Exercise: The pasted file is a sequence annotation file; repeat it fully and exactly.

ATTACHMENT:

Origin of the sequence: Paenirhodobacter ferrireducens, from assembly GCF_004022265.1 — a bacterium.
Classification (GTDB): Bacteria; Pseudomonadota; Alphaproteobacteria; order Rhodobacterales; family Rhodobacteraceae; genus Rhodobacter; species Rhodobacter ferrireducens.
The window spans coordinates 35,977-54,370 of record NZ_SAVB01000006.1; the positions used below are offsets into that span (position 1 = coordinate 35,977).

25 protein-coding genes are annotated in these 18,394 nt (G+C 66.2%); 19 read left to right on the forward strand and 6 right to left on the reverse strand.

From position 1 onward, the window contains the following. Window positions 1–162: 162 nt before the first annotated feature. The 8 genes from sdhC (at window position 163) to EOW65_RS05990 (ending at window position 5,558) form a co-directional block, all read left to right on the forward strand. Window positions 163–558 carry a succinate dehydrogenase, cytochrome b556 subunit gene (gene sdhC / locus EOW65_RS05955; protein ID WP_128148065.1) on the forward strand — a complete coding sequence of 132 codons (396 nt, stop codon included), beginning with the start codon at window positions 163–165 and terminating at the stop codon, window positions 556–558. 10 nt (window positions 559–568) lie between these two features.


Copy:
Origin of the sequence: Paenirhodobacter ferrireducens, from assembly GCF_004022265.1 — a bacterium.
Classification (GTDB): Bacteria; Pseudomonadota; Alphaproteobacteria; order Rhodobacterales; family Rhodobacteraceae; genus Rhodobacter; species Rhodobacter ferrireducens.
The window spans coordinates 35,977-54,370 of record NZ_SAVB01000006.1; the positions used below are offsets into that span (position 1 = coordinate 35,977).

25 protein-coding genes are annotated in these 18,394 nt (G+C 66.2%); 19 read left to right on the forward strand and 6 right to left on the reverse strand.

From position 1 onward, the window contains the following. Window positions 1–162: 162 nt before the first annotated feature. The 8 genes from sdhC (at window position 163) to EOW65_RS05990 (ending at window position 5,558) form a co-directional block, all read left to right on the forward strand. Window positions 163–558 carry a succinate dehydrogenase, cytochrome b556 subunit gene (gene sdhC / locus EOW65_RS05955; protein ID WP_128148065.1) on the forward strand — a complete coding sequence of 132 codons (396 nt, stop codon included), beginning with the start codon at window positions 163–165 and terminating at the stop codon, window positions 556–558. 10 nt (window positions 559–568) lie between these two features.